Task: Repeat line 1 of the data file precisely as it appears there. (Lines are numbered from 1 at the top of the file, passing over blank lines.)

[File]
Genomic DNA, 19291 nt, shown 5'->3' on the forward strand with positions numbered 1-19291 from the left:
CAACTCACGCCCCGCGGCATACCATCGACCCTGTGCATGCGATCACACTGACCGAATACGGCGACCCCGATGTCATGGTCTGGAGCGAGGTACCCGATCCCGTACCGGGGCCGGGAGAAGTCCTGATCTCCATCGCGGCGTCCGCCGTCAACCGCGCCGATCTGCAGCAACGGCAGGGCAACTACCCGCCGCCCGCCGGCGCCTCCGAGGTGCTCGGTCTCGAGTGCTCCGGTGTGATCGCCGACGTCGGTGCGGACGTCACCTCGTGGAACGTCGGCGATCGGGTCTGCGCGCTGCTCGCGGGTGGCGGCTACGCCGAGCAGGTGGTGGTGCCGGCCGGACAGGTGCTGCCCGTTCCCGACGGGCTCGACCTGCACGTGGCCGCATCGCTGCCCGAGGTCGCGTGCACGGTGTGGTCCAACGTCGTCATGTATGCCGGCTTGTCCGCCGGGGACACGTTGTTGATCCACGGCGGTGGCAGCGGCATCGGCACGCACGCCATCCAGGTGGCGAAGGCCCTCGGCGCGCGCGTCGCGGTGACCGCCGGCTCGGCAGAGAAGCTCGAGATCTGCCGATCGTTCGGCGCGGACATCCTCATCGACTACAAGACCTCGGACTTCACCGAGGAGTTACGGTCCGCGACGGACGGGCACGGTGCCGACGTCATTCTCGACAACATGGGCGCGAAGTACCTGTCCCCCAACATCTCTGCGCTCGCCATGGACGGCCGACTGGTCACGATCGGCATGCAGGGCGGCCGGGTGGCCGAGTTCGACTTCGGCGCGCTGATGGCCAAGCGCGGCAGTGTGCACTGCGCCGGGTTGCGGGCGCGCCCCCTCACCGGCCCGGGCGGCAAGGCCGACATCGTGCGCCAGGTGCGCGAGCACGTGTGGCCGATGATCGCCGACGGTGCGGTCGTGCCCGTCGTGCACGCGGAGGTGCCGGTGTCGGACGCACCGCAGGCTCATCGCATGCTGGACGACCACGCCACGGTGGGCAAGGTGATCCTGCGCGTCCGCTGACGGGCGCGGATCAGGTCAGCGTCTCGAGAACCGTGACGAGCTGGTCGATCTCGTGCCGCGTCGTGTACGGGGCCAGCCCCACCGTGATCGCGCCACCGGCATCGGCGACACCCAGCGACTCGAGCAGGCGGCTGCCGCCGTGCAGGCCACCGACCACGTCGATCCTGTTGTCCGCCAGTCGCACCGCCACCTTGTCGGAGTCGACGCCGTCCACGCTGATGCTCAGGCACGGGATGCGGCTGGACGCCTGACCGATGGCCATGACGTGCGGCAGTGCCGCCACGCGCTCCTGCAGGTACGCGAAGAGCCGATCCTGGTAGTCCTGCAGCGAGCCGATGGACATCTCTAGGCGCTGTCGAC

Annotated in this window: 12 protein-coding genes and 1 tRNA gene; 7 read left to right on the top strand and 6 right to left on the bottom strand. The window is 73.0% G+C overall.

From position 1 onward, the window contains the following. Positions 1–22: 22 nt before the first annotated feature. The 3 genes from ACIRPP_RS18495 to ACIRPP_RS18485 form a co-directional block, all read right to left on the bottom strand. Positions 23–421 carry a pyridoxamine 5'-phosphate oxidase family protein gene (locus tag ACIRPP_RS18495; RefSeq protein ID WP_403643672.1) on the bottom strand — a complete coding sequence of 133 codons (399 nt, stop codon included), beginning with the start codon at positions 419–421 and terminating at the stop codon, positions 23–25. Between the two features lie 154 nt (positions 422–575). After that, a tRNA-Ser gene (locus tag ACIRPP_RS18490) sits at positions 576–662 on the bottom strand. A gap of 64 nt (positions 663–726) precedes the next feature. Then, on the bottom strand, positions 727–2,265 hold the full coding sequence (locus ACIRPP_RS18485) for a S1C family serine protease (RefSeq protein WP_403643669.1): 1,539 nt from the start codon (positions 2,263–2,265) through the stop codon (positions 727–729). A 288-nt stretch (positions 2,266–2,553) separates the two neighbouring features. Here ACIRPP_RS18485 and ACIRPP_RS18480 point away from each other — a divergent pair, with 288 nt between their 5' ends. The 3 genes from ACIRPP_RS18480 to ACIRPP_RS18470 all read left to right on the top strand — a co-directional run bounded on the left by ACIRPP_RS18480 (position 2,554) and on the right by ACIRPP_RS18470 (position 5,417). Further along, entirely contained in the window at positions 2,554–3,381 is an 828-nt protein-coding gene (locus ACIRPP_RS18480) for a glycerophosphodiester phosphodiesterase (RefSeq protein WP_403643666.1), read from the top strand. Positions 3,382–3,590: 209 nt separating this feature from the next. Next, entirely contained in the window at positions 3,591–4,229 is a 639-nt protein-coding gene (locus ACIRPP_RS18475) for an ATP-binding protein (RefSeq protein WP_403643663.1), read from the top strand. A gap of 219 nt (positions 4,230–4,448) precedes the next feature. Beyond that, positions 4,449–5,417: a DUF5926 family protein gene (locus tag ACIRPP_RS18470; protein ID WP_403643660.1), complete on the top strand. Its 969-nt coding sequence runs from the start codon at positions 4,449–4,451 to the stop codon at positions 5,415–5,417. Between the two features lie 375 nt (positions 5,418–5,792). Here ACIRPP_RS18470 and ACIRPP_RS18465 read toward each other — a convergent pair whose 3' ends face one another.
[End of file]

Genomic DNA, 19291 nt, shown 5'->3' on the forward strand with positions numbered 1-19291 from the left: